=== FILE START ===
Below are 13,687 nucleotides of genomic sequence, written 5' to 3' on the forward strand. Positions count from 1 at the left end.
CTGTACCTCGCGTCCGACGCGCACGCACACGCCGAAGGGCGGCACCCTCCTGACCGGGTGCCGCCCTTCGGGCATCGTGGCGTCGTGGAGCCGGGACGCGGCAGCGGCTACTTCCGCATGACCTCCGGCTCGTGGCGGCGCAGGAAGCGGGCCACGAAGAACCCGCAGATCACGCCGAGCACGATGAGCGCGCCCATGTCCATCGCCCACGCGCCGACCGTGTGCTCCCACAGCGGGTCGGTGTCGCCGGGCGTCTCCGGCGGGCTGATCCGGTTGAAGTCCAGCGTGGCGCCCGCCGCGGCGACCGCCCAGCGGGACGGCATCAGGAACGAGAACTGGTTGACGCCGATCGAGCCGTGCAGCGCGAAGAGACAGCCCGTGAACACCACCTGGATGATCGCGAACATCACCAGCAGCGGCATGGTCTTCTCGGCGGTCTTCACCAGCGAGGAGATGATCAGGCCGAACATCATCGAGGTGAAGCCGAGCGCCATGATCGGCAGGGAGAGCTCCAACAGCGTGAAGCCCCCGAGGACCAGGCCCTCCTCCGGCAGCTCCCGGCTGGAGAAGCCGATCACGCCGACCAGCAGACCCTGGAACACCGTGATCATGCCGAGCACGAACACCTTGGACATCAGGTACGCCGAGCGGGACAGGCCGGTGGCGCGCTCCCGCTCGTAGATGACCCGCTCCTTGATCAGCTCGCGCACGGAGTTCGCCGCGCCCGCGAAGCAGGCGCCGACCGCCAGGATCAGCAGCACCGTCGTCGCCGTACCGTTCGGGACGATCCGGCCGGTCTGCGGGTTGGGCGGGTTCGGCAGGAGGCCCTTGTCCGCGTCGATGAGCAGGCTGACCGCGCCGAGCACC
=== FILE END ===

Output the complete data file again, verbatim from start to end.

Below are 13,687 nucleotides of genomic sequence, written 5' to 3' on the forward strand. Positions count from 1 at the left end.
CTGTACCTCGCGTCCGACGCGCACGCACACGCCGAAGGGCGGCACCCTCCTGACCGGGTGCCGCCCTTCGGGCATCGTGGCGTCGTGGAGCCGGGACGCGGCAGCGGCTACTTCCGCATGACCTCCGGCTCGTGGCGGCGCAGGAAGCGGGCCACGAAGAACCCGCAGATCACGCCGAGCACGATGAGCGCGCCCATGTCCATCGCCCACGCGCCGACCGTGTGCTCCCACAGCGGGTCGGTGTCGCCGGGCGTCTCCGGCGGGCTGATCCGGTTGAAGTCCAGCGTGGCGCCCGCCGCGGCGACCGCCCAGCGGGACGGCATCAGGAACGAGAACTGGTTGACGCCGATCGAGCCGTGCAGCGCGAAGAGACAGCCCGTGAACACCACCTGGATGATCGCGAACATCACCAGCAGCGGCATGGTCTTCTCGGCGGTCTTCACCAGCGAGGAGATGATCAGGCCGAACATCATCGAGGTGAAGCCGAGCGCCATGATCGGCAGGGAGAGCTCCAACAGCGTGAAGCCCCCGAGGACCAGGCCCTCCTCCGGCAGCTCCCGGCTGGAGAAGCCGATCACGCCGACCAGCAGACCCTGGAACACCGTGATCATGCCGAGCACGAACACCTTGGACATCAGGTACGCCGAGCGGGACAGGCCGGTGGCGCGCTCCCGCTCGTAGATGACCCGCTCCTTGATCAGCTCGCGCACGGAGTTCGCCGCGCCCGCGAAGCAGGCGCCGACCGCCAGGATCAGCAGCACCGTCGTCGCCGTACCGTTCGGGACGATCCGGCCGGTCTGCGGGTTGGGCGGGTTCGGCAGGAGGCCCTTGTCCGCGTCGATGAGCAGGCTGACCGCGCCGAGCACC